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compositry ‎(plural compositries)

  1. (illustration) The use, especially in law enforcement, of ready-made images of portions of an object to compose a picture of the entire object, such as the face of a person described by eyewitnesses.
    • 1988, F. J. Domingo, "Forensic Art: Concepts and Approaches in Composite Interviewing," Journal of Forensic Identification, vol. 38, no. 6, p. 259, annotation:
      This article examines issues in composite drawing and examines different methods for conducting witness interviews necessary to compositry.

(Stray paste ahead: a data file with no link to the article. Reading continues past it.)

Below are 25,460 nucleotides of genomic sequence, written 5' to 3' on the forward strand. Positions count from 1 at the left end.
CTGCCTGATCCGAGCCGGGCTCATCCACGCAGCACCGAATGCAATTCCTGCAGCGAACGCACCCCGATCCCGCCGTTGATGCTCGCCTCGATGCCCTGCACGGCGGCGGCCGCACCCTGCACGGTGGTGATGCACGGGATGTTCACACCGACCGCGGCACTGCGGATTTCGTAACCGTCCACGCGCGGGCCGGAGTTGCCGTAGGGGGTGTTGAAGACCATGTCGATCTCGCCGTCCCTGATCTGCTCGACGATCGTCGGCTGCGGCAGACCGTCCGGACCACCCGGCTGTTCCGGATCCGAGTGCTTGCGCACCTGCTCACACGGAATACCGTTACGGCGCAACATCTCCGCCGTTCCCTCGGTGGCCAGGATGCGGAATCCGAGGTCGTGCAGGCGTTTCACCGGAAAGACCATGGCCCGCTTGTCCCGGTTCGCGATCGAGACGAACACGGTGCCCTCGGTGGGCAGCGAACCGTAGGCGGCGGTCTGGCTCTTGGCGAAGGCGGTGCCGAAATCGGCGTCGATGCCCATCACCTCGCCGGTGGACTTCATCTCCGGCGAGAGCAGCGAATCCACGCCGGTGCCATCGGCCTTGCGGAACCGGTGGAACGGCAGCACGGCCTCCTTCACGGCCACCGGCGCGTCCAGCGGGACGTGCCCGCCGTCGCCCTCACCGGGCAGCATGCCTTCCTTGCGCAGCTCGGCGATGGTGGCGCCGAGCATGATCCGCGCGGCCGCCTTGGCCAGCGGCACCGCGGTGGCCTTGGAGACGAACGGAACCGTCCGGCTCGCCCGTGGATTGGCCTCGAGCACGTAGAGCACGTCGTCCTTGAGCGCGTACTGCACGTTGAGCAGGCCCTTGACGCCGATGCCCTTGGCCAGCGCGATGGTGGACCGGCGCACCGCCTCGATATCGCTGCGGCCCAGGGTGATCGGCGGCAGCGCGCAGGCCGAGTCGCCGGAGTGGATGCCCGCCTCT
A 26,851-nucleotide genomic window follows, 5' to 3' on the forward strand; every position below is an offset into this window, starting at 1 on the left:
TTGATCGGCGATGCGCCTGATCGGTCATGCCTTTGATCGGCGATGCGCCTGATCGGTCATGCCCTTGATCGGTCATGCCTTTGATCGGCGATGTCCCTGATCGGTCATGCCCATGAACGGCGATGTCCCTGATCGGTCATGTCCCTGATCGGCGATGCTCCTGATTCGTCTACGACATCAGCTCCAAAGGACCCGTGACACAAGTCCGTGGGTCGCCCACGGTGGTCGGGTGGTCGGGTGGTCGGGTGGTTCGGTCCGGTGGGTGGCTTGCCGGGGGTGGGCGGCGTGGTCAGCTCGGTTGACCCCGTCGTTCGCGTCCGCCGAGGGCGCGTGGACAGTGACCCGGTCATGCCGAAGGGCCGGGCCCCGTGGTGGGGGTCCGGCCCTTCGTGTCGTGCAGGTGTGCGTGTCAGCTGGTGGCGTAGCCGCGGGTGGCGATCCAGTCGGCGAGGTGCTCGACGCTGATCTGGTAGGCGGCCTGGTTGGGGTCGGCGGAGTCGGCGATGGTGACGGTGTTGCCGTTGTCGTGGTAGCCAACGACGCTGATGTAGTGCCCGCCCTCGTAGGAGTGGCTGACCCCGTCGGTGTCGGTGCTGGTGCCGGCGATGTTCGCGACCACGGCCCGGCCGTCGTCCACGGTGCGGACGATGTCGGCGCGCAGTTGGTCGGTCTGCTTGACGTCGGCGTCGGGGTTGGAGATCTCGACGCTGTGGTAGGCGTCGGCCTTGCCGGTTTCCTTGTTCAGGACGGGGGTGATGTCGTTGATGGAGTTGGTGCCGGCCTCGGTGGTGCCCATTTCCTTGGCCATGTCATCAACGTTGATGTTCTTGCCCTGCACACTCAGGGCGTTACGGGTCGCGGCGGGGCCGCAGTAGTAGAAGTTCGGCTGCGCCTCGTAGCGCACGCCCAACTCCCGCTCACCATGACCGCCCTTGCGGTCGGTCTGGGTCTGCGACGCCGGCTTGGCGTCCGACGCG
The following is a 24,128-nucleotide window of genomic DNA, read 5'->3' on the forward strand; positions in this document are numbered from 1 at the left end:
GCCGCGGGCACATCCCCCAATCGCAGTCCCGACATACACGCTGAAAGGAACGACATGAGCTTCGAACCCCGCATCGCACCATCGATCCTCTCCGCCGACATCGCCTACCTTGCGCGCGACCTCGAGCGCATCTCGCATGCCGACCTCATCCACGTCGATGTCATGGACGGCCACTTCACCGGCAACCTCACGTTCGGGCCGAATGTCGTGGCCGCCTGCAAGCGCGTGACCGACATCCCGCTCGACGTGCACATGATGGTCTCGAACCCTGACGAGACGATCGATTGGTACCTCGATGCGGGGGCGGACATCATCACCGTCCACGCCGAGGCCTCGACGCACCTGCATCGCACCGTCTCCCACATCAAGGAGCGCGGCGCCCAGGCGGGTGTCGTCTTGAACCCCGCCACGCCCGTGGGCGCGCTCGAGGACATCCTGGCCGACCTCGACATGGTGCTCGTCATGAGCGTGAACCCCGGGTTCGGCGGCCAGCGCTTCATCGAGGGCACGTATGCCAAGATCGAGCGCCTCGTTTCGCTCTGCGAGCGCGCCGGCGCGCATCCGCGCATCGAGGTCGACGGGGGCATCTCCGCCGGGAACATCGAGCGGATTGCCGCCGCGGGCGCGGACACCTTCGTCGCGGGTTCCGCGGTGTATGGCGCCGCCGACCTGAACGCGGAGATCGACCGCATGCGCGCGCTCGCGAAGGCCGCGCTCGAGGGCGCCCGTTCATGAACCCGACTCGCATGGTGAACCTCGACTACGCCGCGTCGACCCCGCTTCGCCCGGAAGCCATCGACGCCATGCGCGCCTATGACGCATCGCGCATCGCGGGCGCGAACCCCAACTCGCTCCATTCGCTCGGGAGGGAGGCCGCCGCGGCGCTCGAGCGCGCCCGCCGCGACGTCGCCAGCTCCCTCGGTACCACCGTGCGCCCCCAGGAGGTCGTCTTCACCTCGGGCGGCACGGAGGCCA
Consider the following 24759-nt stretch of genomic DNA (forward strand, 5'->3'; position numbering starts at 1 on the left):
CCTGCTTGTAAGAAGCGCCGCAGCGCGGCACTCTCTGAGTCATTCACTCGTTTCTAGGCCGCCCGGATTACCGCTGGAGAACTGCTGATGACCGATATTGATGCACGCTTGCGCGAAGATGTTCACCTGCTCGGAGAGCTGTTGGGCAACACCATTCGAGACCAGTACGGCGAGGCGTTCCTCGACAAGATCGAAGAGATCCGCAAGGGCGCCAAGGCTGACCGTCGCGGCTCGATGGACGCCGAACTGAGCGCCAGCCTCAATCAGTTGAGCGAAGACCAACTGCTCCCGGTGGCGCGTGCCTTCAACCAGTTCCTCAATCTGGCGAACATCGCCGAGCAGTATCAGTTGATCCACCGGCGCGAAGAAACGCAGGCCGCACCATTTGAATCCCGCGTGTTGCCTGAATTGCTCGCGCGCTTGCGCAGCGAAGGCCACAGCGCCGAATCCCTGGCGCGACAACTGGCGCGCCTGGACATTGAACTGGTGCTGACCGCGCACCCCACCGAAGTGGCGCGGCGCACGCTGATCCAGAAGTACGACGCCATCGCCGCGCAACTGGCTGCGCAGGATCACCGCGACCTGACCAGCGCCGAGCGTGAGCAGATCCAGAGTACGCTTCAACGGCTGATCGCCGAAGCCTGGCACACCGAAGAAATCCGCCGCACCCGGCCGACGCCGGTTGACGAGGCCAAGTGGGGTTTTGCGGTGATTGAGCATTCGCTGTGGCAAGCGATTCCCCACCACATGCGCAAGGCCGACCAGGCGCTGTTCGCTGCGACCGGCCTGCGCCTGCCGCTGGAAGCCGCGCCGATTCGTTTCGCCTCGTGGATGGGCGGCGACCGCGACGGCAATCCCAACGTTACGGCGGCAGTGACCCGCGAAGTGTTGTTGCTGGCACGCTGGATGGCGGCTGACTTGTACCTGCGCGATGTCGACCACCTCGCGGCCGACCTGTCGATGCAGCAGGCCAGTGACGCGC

• 2001, Karen T. Taylor, Forensic Art and Illustration, CRC Press, ISBN 9780849381188, p. 206:
      In recent decades, other attempts have been made at three-dimensional compositry, most notably by Fernado Poncé of the Los Angeles Police Department.
    • 2007, Lois Gibson, Forensic Art Essentials: A Manual for Law Enforcement Artists, ISBN 9780123708984, p. 41:
      The single most common proportional mistake in both compositry and fine art portraits is making the nose too long in relation to the face drawn.

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